Fellows program.  ATUDA Fellows studied and analyzed texts written by
and about Rabbi Joseph B. Soloveitchik zt"l, and prepared teaching
guides, position papers, and pedagogies to wrestle with the application
of the Rav's teachings to the contemporary classroom. We are proud to
make these 11 teaching guides for bringing Rabbi Soloveitchik's Torah
into the classroom available to the community of Jewish educators.

Also, we are now accepting applications for the ATID Fellows machzor 9. 
For details: http://www.atid.org/apply/default.asp

Rabbi Jeffrey Saks
Director, Academy for Torah Initiatives and Directions 
Tel. 02-567-1719 * Fax 02-567-1723 * Cell 052-321-4884 
<atid@...> * www.atid.org 


From: Chana Luntz <Chana@...>
Date: Mon,  6 Feb 2006 13:02:46 +0000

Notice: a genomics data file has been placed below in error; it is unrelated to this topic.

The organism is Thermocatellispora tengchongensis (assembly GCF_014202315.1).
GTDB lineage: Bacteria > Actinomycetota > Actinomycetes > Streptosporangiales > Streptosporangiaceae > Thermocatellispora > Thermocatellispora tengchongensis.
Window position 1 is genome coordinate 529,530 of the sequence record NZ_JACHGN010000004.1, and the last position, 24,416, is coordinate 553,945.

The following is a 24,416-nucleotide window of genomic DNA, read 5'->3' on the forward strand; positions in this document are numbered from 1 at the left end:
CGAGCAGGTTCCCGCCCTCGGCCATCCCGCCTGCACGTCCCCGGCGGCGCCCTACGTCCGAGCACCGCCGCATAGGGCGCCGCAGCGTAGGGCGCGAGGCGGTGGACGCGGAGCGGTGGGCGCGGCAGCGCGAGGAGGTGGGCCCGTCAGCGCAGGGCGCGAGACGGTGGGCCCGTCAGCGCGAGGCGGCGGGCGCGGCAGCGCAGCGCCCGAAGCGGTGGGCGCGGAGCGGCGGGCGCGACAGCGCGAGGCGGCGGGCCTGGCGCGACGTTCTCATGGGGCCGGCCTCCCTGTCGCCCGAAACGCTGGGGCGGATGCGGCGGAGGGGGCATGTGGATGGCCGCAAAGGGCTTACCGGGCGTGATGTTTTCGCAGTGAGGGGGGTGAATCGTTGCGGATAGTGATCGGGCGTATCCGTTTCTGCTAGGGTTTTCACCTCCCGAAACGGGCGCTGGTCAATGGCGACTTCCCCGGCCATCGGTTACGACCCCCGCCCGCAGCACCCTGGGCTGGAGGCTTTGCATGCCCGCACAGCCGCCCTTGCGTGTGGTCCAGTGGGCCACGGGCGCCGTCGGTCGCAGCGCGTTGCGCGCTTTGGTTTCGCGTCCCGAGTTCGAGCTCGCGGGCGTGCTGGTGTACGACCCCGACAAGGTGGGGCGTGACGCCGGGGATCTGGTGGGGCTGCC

Subject: Wearing Jackets to Prayer/Clothing to Tefillah

Samuel Ehrenfeld <samfeld@...> wrote: 
> Your idea that Yosef dressed up when he went to Pharaoh because Pharaoh
> needed him is an interesting hypothesis.  Do you have a source for this?
> I personally doubt that Yosef really felt that way when he was dragged
> out of prison to come before the ruthless murdering dictator of the
> land, or if he felt more like a servant preparing to plead his case.

I think I am missing something here.  Somebody who is wasting away in
prison is not in a position to obtain fancy clothes (whether he wishes
to or not).  So clearly the clothing was provided by those who took him
out of prison.  The most one can say is that Yosef asked for them, and
those who took him out acceded to his request (out of the generosity of
their heart?).  But if the clothes were fundamentally to benefit Yosef
in pleading his case (your understanding), rather than a benefit to
pharoah in not making him look any worse than he already did (my